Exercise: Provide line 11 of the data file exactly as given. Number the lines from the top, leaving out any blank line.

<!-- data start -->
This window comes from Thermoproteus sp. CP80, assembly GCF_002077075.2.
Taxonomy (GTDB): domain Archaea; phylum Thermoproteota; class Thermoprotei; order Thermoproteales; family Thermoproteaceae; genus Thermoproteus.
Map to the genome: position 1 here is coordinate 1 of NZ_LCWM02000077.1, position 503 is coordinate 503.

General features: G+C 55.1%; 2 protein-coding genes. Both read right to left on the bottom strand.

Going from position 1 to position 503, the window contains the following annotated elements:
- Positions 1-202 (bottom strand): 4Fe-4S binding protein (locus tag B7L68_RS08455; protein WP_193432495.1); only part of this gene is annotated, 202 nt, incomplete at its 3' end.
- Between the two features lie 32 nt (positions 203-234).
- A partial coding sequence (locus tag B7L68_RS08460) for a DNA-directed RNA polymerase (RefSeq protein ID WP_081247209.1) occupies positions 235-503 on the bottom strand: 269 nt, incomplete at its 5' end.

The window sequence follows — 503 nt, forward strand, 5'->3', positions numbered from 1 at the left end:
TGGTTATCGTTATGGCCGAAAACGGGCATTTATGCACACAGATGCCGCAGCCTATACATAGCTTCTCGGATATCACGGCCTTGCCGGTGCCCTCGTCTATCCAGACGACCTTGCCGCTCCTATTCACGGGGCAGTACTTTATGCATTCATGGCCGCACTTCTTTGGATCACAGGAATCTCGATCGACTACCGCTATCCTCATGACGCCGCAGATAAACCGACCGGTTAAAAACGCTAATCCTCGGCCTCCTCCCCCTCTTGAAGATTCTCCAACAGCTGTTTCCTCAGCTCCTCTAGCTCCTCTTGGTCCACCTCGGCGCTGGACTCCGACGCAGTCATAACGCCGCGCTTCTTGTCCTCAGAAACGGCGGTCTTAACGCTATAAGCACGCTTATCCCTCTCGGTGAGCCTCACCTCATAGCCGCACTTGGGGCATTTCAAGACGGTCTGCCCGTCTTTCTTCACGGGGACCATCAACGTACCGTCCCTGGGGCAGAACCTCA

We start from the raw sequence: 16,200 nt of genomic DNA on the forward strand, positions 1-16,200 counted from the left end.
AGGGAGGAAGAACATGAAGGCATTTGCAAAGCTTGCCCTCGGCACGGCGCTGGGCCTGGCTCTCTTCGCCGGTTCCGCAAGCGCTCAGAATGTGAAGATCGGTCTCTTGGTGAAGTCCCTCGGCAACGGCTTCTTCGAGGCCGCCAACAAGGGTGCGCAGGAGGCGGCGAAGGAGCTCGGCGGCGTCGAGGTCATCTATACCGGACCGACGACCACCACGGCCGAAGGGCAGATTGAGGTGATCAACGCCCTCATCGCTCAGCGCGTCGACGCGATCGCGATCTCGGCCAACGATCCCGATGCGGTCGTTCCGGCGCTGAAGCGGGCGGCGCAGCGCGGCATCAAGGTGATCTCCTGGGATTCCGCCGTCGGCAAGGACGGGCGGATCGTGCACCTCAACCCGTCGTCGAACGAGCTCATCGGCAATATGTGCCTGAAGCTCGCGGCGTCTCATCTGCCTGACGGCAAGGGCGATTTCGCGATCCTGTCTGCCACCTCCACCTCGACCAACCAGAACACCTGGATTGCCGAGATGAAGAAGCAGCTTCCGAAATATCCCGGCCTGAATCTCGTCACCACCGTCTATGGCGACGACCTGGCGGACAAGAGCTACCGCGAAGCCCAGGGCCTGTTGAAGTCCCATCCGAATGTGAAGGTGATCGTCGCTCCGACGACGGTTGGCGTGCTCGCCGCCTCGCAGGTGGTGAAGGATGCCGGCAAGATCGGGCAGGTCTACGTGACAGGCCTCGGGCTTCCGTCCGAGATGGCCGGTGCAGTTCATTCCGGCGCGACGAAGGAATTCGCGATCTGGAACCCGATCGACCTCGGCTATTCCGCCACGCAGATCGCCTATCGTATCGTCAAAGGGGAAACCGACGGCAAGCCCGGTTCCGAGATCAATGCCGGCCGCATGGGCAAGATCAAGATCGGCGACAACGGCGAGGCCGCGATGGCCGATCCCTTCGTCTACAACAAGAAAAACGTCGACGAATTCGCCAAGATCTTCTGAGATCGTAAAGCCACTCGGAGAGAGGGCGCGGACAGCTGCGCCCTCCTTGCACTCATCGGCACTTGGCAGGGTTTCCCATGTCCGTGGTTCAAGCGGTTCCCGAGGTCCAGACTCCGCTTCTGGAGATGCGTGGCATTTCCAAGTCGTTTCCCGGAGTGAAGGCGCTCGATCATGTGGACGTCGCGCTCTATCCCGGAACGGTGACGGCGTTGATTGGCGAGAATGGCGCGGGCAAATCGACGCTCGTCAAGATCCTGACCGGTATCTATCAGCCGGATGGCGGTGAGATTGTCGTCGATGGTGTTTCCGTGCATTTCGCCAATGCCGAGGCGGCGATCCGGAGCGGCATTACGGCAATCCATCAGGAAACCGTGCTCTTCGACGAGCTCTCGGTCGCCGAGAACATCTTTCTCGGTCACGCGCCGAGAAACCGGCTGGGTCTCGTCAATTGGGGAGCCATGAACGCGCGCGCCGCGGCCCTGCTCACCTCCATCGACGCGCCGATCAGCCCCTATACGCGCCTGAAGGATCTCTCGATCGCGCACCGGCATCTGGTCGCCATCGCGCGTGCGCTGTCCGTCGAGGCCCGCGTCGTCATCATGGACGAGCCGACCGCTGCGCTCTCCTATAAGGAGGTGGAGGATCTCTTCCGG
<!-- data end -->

We start from the raw sequence: 16,200 nt of genomic DNA on the forward strand, positions 1-16,200 counted from the left end.